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From Abraham to Jacob: Promise and Fulfillment

From Abraham to Jacob: Promise and Fulfillment

Because Esau was the elder, he was the heir to Isaac and the covenant; however Jacob in his craftiness bargained with Esau for the birthright in exchange for sustenance (Gen. 25:19-34). In another cunning act Jacob was able to fool his father into blessing him as his heir. Jacob disguised himself as Esau to dupe his father, who knew Esau was the first born. Isaac was elderly and Jacob was deceptive and covered himself in animal skins to simulate the hair that Esau had on his arms. Isaac was deceived and granted a blessing on Jacob, “Let peoples serve you, and nations pay you homage; be master of you brothers, and may your mother’s sons bow down to you. Cursed be those who curse you and blessed be those who bless you” (Gen. 27:29-30).
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The legal recognition of the human rights situation of women with disabilities in the state of Qatar

The legal recognition of the human rights situation of women with disabilities in the state of Qatar

However, the legal situation of women with disabilities, with regards to equality and non-discrimination, could be safeguarded if the CRPD is taken into consideration. On the one hand, the definition of discrimination is incomplete in the framework of the international legal system in which Qatar participates (since it is the Human Rights Committee, as the competent body designated by the International Covenant on Civil and Political Rights, that is in charge of analyzing this concept in depth 11 , and Qatar has neither signed nor ratified this Covenant); but on the other hand, in addition to the definition established in the CEDAW and the CERD, Qatar, as State Party to the CRPD can also refer to the definition provided in Article 2 of the CRPD on discrimination on the basis of disability. This definition is wider than just being based upon the condition of the person. The definition of discrimination established in the CRPD raises the issue of the social construction of disability. Disability is not defined as the being the result of any “impairments” (the word used by the CRPD to refer to the individual condition of a person regardless of his/her social context), but it could potentially affect persons without “impairments” who are discriminated against for their relationship with a person with disabilities 12 or because they themselves appear to have a disability. This broader sense of the grounds for discrimination is relevant, differing from the other Conventions mentioned above. Both the CERD and the CEDAW define discrimination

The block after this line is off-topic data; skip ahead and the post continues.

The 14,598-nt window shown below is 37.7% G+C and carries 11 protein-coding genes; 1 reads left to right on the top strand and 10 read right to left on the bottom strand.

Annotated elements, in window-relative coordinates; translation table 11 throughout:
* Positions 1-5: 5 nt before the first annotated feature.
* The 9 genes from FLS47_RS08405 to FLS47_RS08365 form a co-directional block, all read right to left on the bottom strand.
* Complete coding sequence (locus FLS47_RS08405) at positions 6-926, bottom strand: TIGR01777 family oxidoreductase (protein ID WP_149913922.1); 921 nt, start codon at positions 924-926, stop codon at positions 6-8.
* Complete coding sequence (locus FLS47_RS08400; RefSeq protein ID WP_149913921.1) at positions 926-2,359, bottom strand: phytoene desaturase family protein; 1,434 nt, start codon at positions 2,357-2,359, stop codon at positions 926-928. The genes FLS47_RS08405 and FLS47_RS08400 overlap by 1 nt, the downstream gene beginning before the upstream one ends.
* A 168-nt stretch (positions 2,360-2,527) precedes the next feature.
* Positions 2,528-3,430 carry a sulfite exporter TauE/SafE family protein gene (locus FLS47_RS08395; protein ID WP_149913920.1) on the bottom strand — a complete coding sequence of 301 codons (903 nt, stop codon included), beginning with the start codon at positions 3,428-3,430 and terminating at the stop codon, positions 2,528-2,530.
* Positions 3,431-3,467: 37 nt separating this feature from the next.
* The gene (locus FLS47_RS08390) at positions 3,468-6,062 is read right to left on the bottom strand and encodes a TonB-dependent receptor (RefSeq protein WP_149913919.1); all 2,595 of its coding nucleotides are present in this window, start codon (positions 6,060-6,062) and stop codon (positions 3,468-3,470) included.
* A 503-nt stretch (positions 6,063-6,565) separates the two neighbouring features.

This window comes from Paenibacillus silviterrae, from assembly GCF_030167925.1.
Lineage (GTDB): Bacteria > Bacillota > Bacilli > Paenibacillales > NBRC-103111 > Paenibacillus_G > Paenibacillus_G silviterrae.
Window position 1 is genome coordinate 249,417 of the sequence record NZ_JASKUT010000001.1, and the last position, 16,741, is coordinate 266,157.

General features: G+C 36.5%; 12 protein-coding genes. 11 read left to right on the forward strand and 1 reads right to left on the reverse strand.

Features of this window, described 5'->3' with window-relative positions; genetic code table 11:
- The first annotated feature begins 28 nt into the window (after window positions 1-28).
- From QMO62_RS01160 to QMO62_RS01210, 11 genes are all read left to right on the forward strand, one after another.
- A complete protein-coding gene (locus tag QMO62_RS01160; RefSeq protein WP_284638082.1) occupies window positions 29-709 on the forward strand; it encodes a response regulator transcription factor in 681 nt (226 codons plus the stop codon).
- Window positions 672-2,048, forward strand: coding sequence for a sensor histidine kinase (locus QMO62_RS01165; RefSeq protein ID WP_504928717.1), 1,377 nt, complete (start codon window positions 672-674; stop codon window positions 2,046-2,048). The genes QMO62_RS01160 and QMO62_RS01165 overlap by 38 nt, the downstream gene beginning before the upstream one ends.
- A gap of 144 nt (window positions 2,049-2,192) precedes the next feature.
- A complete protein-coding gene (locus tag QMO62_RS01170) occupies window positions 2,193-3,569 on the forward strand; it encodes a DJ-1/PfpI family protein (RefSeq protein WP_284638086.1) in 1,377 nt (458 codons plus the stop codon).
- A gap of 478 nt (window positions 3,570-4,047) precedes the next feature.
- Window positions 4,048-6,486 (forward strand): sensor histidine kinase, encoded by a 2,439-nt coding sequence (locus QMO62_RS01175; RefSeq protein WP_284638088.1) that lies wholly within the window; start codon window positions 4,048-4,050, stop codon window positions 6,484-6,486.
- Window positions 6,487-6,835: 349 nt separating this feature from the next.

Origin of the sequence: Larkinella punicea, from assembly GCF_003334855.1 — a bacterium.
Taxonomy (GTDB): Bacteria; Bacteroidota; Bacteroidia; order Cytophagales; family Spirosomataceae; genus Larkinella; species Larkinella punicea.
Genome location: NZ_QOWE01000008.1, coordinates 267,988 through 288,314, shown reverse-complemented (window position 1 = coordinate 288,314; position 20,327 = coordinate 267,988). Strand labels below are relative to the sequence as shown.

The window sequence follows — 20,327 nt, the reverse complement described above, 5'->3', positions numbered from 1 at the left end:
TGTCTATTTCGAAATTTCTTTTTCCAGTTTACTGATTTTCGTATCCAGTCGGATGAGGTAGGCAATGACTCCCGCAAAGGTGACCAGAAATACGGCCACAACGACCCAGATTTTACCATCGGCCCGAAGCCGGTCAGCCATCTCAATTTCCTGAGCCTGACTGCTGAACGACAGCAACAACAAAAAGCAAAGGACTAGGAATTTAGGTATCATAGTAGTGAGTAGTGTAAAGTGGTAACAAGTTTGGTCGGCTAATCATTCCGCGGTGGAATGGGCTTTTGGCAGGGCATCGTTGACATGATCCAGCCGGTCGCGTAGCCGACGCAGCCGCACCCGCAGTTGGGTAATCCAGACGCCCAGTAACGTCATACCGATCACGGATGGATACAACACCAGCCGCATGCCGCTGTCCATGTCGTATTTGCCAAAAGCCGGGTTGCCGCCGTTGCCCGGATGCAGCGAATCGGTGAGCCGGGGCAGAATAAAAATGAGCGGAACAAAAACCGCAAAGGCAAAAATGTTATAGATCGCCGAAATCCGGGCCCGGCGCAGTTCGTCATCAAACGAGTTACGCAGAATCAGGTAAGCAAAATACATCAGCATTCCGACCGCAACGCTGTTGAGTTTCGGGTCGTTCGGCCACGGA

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A human rights approach to the economic analysis of bureaucratic corruption

A human rights approach to the economic analysis of bureaucratic corruption

The perennial debate since the adoption of both covenants is whether the core rights contained in one covenant are superior to those contained in the other; and if so, then the covenant with the ‘inferior’ set of core rights should be implemented with care or risk the potential dilution of the entire human rights’ regime. 34 Specifically, proponents of what has commonly been referred to as ‘first generation’ rights – civil and political rights, have entertained the view that economic, social and cultural rights as contained in the ICESCR cannot be properly defined as rights, but are rather, ideals and aspirations that states should strive to attain. Furthermore, ‘treating them as rights undermines the enjoyment of individual freedom, distorts the functioning of free markets … and provides an excuse to downgrade the importance of civil and political rights.’ 35 But proponents of economic and social rights are equally adamant; to them, an illiterate starved to the point of privation has no use for freedom of speech or the right to exercise his political franchise as a citizen. 36 Hence, they argue for the pre-eminence of economic and social rights in the advocacy and implementation of human rights.
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Promoting Human Rights in Classrooms: A Pre Service Teachers’ Perspective at the Bahrain Teachers College

Promoting Human Rights in Classrooms: A Pre Service Teachers’ Perspective at the Bahrain Teachers College

inequalities and exclusion from education opportunities has left millions of vulnerable people across the globe in a disadvantaged position. Education, however, throughout human history has been a means and an end for human growth. The ity has come to realize the importance of Human Rights Education in contributing to the recognition of Human Rights and consequently international stability of the world. For this reason Human Rights Education has been incorporated in a number of international human rights instruments such as the Universal Declaration of Human Right (HR), the International Covenant on Economic, Social and Cultural Rights (ICESCR), The International Covenant on Civil, e Rights of the Child (CRC) and the Covenant on the Elimination of All Forms of Discrimination Against Women (CEDAW). This study service teachers at Bahrain Teachers College (BTC) in promoting y uses document analysis research methodology through analyzing service teachers) written reflections on promoting HR in classrooms. The result of the service teachers exhibited clear understanding of the importance of human rights, but also showed commitment to promote them in their classrooms. The study recommended a number of steps that need to be taken to promote Human Rights Education in